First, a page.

The post-care from having surgery on a Baker's cyst involves avoiding strenuous activity, keeping the knee propped up for a few days, prescribed pain medications and possibly physical therapy, according to the Cleveland Clinic. The surgery to drain a Baker's cyst can be simple and involve only a small incision.
Surgery is only used for a Baker's cyst when it does not respond to nonsurgical treatments and causes significant problems such as difficulty moving or serious pain, the Cleveland Clinic says. Treatments tried before surgery include rest, elevation of the leg, avoiding strain and physical therapy. Anti-inflammatory medications such as ibuprofen, using a needle to drain the cyst and steroid injections are also possibilities. Failing to treat a baker's cyst can lead to a worsening of the condition or an internal bursting of the cyst. The fluid from a burst cyst is harmlessly reabsorbed by the body, but the cyst often reforms unless the underlying condition is dealt with.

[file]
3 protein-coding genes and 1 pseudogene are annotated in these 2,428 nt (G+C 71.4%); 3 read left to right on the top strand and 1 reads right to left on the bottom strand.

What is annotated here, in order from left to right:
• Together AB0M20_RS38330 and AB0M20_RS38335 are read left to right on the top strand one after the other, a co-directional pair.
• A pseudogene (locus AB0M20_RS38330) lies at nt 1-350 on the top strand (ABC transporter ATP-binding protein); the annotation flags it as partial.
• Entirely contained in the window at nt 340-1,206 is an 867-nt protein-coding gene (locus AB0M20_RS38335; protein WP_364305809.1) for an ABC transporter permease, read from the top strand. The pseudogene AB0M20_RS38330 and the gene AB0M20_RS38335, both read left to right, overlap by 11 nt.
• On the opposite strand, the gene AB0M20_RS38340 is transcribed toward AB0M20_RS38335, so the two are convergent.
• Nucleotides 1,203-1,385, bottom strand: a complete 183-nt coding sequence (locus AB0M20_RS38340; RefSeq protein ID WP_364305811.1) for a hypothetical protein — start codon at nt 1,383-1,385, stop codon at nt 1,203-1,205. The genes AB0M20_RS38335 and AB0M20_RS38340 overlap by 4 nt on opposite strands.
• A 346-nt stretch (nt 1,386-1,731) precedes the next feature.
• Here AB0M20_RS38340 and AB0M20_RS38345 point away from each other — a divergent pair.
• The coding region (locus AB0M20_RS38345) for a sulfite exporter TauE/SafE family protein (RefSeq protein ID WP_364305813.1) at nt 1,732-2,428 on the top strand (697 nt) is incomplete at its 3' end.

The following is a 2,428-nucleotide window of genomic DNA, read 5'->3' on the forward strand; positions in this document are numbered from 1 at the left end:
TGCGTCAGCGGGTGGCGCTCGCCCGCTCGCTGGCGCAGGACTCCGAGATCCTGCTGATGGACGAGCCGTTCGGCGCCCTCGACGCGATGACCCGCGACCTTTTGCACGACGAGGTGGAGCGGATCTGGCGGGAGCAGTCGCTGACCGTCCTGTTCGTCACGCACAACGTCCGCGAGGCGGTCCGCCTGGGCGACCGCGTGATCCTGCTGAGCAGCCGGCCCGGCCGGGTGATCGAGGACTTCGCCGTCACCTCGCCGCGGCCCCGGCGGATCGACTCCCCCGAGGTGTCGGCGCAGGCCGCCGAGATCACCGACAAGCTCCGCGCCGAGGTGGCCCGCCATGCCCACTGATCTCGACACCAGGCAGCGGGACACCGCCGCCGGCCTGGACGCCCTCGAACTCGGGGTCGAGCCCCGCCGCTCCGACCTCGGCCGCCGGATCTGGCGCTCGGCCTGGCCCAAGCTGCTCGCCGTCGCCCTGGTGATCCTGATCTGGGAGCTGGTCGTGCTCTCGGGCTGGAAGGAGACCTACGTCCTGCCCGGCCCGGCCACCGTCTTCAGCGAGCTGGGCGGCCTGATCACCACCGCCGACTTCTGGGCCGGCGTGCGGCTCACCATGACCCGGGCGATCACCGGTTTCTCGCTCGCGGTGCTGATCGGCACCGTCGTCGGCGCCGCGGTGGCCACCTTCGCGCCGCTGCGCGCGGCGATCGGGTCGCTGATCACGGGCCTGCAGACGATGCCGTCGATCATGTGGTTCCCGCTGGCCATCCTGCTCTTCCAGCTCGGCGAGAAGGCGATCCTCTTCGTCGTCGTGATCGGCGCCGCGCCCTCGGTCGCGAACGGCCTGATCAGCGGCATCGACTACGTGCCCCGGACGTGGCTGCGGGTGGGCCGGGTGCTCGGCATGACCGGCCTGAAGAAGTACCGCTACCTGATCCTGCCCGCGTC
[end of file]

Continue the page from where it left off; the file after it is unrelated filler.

A Baker's cyst is a soft lump filled with synovial fluid that forms behind the knee, according to the Cleveland Clinic. A cyst usually develops because of damage to the knee, whether from an injury or from arthritis. This cyst may be small and unobtrusive, but further strain makes it increase in size.